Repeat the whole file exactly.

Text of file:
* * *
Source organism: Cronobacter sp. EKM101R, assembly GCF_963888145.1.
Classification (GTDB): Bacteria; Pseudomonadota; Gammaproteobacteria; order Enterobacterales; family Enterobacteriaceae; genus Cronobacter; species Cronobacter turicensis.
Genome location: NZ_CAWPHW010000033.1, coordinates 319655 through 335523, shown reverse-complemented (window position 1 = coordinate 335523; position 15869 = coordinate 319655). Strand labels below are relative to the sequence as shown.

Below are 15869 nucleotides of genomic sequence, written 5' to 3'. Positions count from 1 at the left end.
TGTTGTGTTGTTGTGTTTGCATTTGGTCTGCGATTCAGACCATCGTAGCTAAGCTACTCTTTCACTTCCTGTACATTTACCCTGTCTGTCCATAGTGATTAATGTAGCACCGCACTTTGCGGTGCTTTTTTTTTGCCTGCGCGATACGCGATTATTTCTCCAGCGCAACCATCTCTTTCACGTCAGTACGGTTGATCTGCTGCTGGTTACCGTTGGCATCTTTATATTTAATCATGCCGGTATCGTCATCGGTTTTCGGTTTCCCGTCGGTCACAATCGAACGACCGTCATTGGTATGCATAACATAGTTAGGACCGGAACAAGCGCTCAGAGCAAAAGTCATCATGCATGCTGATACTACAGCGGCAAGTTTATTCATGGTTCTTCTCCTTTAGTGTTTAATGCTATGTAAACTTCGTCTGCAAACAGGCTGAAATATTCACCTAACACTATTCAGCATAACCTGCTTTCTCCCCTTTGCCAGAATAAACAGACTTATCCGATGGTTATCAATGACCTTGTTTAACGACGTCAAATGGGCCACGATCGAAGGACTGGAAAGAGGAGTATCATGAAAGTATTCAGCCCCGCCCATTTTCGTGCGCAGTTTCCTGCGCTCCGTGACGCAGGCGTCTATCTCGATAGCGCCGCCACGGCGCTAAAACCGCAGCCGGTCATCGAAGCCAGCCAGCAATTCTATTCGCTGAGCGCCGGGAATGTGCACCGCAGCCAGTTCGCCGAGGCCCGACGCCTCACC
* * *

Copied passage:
Source organism: Cronobacter sp. EKM101R, assembly GCF_963888145.1.
Classification (GTDB): Bacteria; Pseudomonadota; Gammaproteobacteria; order Enterobacterales; family Enterobacteriaceae; genus Cronobacter; species Cronobacter turicensis.
Genome location: NZ_CAWPHW010000033.1, coordinates 319655 through 335523, shown reverse-complemented (window position 1 = coordinate 335523; position 15869 = coordinate 319655). Strand labels below are relative to the sequence as shown.

Below are 15869 nucleotides of genomic sequence, written 5' to 3'. Positions count from 1 at the left end.
TGTTGTGTTGTTGTGTTTGCATTTGGTCTGCGATTCAGACCATCGTAGCTAAGCTACTCTTTCACTTCCTGTACATTTACCCTGTCTGTCCATAGTGATTAATGTAGCACCGCACTTTGCGGTGCTTTTTTTTTGCCTGCGCGATACGCGATTATTTCTCCAGCGCAACCATCTCTTTCACGTCAGTACGGTTGATCTGCTGCTGGTTACCGTTGGCATCTTTATATTTAATCATGCCGGTATCGTCATCGGTTTTCGGTTTCCCGTCGGTCACAATCGAACGACCGTCATTGGTATGCATAACATAGTTAGGACCGGAACAAGCGCTCAGAGCAAAAGTCATCATGCATGCTGATACTACAGCGGCAAGTTTATTCATGGTTCTTCTCCTTTAGTGTTTAATGCTATGTAAACTTCGTCTGCAAACAGGCTGAAATATTCACCTAACACTATTCAGCATAACCTGCTTTCTCCCCTTTGCCAGAATAAACAGACTTATCCGATGGTTATCAATGACCTTGTTTAACGACGTCAAATGGGCCACGATCGAAGGACTGGAAAGAGGAGTATCATGAAAGTATTCAGCCCCGCCCATTTTCGTGCGCAGTTTCCTGCGCTCCGTGACGCAGGCGTCTATCTCGATAGCGCCGCCACGGCGCTAAAACCGCAGCCGGTCATCGAAGCCAGCCAGCAATTCTATTCGCTGAGCGCCGGGAATGTGCACCGCAGCCAGTTCGCCGAGGCCCGACGCCTCACC